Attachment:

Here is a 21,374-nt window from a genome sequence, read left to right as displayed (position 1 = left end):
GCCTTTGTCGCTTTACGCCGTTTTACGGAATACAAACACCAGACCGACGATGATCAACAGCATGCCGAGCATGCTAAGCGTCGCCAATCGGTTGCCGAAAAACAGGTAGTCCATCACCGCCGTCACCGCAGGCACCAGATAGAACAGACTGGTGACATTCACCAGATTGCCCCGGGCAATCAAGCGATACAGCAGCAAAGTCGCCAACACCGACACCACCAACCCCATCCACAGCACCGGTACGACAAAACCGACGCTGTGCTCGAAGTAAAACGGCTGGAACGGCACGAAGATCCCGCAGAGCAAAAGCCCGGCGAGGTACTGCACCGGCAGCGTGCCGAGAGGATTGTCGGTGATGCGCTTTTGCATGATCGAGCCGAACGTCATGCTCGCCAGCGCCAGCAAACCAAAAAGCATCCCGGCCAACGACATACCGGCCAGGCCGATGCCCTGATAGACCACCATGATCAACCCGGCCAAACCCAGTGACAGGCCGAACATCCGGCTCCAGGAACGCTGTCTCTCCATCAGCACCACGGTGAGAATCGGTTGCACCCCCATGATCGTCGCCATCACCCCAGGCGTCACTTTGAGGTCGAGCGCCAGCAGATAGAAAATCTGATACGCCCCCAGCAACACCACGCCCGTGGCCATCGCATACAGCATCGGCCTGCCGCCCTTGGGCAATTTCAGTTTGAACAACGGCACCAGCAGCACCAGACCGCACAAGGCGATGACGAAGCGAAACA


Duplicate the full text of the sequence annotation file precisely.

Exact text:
Here is a 21,374-nt window from a genome sequence, read left to right as displayed (position 1 = left end):
GCCTTTGTCGCTTTACGCCGTTTTACGGAATACAAACACCAGACCGACGATGATCAACAGCATGCCGAGCATGCTAAGCGTCGCCAATCGGTTGCCGAAAAACAGGTAGTCCATCACCGCCGTCACCGCAGGCACCAGATAGAACAGACTGGTGACATTCACCAGATTGCCCCGGGCAATCAAGCGATACAGCAGCAAAGTCGCCAACACCGACACCACCAACCCCATCCACAGCACCGGTACGACAAAACCGACGCTGTGCTCGAAGTAAAACGGCTGGAACGGCACGAAGATCCCGCAGAGCAAAAGCCCGGCGAGGTACTGCACCGGCAGCGTGCCGAGAGGATTGTCGGTGATGCGCTTTTGCATGATCGAGCCGAACGTCATGCTCGCCAGCGCCAGCAAACCAAAAAGCATCCCGGCCAACGACATACCGGCCAGGCCGATGCCCTGATAGACCACCATGATCAACCCGGCCAAACCCAGTGACAGGCCGAACATCCGGCTCCAGGAACGCTGTCTCTCCATCAGCACCACGGTGAGAATCGGTTGCACCCCCATGATCGTCGCCATCACCCCAGGCGTCACTTTGAGGTCGAGCGCCAGCAGATAGAAAATCTGATACGCCCCCAGCAACACCACGCCCGTGGCCATCGCATACAGCATCGGCCTGCCGCCCTTGGGCAATTTCAGTTTGAACAACGGCACCAGCAGCACCAGACCGCACAAGGCGATGACGAAGCGAAACA